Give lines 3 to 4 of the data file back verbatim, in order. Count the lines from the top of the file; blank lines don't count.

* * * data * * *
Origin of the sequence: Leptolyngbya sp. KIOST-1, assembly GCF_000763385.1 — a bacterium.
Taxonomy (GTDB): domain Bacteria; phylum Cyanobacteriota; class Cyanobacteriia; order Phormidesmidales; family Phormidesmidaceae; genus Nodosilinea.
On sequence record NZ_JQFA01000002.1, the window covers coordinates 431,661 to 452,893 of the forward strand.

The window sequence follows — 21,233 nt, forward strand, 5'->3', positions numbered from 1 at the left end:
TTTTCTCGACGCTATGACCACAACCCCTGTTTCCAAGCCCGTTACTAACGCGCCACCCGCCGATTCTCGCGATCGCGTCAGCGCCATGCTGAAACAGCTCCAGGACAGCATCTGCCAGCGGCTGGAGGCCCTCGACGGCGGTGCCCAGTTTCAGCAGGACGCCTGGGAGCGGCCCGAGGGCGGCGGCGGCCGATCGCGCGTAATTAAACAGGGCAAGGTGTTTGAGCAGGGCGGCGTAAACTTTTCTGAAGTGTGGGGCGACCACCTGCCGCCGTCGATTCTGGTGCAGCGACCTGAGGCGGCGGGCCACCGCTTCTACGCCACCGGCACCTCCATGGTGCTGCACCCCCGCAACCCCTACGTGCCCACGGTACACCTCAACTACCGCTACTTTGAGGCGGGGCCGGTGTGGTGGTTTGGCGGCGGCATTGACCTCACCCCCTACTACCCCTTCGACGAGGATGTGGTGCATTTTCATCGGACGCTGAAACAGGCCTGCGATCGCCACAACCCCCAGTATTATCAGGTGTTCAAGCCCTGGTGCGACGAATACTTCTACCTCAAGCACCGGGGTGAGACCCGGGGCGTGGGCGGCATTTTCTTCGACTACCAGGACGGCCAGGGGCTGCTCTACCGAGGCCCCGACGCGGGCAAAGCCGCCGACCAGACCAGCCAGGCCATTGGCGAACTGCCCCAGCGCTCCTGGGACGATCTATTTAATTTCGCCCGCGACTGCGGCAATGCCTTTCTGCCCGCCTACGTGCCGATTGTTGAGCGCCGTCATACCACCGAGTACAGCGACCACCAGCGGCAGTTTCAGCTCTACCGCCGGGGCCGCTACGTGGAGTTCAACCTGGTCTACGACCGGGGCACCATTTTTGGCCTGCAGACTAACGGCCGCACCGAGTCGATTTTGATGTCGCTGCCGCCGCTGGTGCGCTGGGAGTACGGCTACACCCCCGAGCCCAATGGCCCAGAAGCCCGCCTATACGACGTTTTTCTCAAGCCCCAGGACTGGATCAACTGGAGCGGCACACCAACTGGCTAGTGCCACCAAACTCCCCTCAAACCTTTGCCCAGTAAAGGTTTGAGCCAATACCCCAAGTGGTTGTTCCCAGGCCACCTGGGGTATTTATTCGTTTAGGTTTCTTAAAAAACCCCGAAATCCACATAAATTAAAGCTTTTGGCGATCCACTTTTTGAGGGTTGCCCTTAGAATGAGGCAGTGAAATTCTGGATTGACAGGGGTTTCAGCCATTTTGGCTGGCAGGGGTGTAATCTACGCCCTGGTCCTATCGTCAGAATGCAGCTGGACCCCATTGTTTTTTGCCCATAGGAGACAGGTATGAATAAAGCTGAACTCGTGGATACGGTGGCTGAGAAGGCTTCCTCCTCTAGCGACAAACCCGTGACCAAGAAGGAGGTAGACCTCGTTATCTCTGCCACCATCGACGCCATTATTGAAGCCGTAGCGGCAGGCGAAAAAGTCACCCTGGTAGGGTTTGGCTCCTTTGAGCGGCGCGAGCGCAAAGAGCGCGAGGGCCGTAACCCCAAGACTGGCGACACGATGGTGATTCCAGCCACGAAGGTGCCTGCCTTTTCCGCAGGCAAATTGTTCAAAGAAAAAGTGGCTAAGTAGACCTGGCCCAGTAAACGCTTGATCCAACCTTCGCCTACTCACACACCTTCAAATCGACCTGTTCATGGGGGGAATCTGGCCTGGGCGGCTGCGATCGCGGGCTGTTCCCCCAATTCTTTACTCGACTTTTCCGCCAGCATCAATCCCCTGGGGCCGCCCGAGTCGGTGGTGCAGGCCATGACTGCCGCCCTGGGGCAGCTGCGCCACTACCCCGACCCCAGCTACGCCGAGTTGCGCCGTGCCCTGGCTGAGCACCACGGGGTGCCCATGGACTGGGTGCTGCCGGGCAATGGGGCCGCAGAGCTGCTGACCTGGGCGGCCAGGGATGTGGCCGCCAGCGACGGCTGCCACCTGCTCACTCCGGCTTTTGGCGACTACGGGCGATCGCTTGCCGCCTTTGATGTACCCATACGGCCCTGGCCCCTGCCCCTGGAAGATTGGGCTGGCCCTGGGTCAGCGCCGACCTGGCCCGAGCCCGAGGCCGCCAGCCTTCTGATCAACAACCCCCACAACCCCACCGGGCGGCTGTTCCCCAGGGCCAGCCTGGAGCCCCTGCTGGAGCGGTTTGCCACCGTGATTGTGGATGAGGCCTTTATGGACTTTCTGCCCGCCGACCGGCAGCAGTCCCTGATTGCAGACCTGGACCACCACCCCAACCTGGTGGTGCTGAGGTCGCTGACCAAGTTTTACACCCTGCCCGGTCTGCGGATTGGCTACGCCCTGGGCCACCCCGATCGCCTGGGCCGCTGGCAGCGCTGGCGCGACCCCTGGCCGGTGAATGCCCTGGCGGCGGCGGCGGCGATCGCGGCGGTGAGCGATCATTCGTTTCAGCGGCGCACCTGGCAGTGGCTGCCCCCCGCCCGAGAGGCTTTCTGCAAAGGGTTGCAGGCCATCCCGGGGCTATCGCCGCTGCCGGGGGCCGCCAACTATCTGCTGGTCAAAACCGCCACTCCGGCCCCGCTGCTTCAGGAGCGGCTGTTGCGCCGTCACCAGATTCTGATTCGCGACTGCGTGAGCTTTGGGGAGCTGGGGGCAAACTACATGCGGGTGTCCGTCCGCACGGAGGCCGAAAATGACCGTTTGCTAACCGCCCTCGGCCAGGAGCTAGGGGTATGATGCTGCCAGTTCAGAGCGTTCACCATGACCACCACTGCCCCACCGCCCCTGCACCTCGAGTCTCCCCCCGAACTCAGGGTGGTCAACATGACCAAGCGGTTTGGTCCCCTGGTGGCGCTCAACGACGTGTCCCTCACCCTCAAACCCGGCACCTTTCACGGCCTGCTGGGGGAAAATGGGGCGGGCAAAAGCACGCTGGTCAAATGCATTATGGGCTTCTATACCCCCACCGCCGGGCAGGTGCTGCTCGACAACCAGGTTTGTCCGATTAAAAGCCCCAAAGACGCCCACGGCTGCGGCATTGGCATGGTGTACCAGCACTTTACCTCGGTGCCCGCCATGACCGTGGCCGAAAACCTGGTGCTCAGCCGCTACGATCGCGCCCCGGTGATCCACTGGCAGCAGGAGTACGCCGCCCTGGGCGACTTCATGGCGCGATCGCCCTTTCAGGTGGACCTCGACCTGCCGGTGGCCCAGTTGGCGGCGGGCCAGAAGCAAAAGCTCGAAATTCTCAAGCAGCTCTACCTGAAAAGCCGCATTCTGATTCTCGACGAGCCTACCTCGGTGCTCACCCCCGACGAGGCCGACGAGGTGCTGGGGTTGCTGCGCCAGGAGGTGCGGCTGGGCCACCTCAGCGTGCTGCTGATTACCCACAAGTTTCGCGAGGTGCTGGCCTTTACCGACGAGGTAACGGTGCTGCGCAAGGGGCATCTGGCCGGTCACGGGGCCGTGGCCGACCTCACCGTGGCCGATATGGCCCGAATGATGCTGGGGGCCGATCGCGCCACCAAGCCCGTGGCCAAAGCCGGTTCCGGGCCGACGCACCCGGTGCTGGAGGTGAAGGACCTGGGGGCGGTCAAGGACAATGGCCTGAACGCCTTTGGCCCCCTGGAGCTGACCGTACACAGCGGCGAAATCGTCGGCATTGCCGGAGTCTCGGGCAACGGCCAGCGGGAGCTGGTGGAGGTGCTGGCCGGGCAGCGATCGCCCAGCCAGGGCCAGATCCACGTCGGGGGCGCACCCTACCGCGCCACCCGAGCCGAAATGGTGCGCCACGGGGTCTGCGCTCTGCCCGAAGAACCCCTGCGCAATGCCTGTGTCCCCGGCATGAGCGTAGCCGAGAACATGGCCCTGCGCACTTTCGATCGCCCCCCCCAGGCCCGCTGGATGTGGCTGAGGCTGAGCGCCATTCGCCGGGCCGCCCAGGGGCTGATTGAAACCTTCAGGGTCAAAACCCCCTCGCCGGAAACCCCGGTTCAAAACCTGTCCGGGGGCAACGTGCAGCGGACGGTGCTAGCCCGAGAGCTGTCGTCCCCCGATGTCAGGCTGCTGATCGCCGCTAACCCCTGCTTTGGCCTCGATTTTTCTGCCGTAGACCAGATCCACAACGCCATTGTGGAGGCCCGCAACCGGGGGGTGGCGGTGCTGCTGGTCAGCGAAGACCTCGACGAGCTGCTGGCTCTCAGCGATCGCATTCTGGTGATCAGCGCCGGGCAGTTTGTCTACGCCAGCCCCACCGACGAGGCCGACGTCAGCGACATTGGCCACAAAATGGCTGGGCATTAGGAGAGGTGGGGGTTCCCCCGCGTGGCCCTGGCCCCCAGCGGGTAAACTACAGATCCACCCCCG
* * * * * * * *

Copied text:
On sequence record NZ_JQFA01000002.1, the window covers coordinates 431,661 to 452,893 of the forward strand.

The window sequence follows — 21,233 nt, forward strand, 5'->3', positions numbered from 1 at the left end: